This intra-media division on the VK Singh issue has exposed the various camps.  There has been a buzz and gossip about cracks between IE’s Management and Shekhar Gupta, who last month stepped aside from his role as the managerial chief of Indian Express Group. Shekhar Gupta became a point of target online because of his “coup” story, which was dismissed by the Defence Minister A K Antony as rubbish. Much of the credibility of the current report is being questioned because of Gupta’s earlier story. The online venom against Gupta soon became vitriolic. Anant Goenka, head of New Media – Indian Express Group stepped in with tweets to defend the publication.

Anant Goenka made it clear that IE was not afraid of publishing sensitive stories. Goenka has made no statement on the allegations against Gupta. Is this a story which exposes the alliances of various news groups and their stand on the issue? There is no denying that some channels are pushing for a probe against Singh, while others think that the allegations against him are far from believable. NDTV questions Singh more than others, while Times Now has referred to some of the allegations against him as “incredulous”.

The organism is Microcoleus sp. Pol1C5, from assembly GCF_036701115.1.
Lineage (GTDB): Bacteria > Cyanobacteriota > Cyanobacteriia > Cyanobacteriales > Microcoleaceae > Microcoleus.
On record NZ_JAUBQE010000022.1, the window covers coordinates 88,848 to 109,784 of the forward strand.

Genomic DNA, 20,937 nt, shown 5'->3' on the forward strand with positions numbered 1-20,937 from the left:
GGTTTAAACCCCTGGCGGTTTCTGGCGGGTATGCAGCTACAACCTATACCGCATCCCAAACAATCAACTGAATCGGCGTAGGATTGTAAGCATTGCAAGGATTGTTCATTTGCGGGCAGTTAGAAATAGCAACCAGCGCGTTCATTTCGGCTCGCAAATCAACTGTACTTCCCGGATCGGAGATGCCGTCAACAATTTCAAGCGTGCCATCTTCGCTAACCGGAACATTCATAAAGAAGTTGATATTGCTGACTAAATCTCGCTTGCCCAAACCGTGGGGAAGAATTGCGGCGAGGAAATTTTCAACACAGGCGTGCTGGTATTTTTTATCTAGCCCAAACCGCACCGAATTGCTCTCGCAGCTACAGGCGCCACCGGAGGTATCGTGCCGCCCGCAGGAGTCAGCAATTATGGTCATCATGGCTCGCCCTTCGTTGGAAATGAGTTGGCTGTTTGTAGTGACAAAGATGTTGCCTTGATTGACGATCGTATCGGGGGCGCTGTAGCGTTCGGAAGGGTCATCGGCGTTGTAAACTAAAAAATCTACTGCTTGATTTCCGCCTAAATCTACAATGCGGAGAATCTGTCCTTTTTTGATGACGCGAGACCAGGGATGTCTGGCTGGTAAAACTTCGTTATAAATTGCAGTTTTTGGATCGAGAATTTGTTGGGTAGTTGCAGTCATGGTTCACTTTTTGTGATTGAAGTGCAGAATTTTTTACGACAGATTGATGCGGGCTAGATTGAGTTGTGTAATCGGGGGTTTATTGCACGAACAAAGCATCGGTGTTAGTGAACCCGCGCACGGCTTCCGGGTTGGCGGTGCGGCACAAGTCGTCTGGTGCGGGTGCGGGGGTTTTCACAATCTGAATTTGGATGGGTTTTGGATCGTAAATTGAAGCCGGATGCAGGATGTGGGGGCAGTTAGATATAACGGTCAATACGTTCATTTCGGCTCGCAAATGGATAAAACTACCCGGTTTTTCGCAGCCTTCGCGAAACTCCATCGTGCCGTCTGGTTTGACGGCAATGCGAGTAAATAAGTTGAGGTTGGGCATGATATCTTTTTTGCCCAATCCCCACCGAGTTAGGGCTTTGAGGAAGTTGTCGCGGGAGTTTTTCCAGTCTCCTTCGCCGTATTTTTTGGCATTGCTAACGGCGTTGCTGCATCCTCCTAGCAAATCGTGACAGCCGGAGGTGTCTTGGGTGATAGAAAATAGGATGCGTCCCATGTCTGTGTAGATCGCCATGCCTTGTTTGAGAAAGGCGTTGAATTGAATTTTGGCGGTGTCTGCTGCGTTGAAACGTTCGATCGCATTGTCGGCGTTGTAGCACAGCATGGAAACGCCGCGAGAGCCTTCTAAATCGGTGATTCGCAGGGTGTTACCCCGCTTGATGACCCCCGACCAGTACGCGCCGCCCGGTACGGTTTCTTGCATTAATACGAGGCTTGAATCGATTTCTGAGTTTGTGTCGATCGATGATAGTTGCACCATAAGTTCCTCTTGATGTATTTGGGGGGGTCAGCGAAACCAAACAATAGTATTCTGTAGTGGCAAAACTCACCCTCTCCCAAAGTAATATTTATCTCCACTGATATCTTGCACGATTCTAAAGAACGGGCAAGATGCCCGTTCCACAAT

At the time of publishing this report, Gupta had not yet appeared on any channel or Twitter to defend the attacks on him by the combative General. On the specific issue of payments made by the army to politicians, no political party will like to confirm or deny that. It is in the interest of national security that covert aspects of the military not be discussed overtly. It may be too late for that stand to be taken by many in the news media space who believe it is the job of reporters to ask questions of the establishment, no matter what. We’re hoping this episode could end with Singh and Gupta doing a Walk the Talk on NDTV. Right! We wish.

Writer’s Note: It is distressing that many news organisations who demand answers from everyone, refuse to come “on record” when it comes to themselves. Except NDTV, who always answer our questions. 

This article has been updated on September 26, 2013 at 8.43am.

newslaundry logo

Pay to keep news free

Complaining about the media is easy and often justified. But hey, it’s the model that’s flawed.

You may also like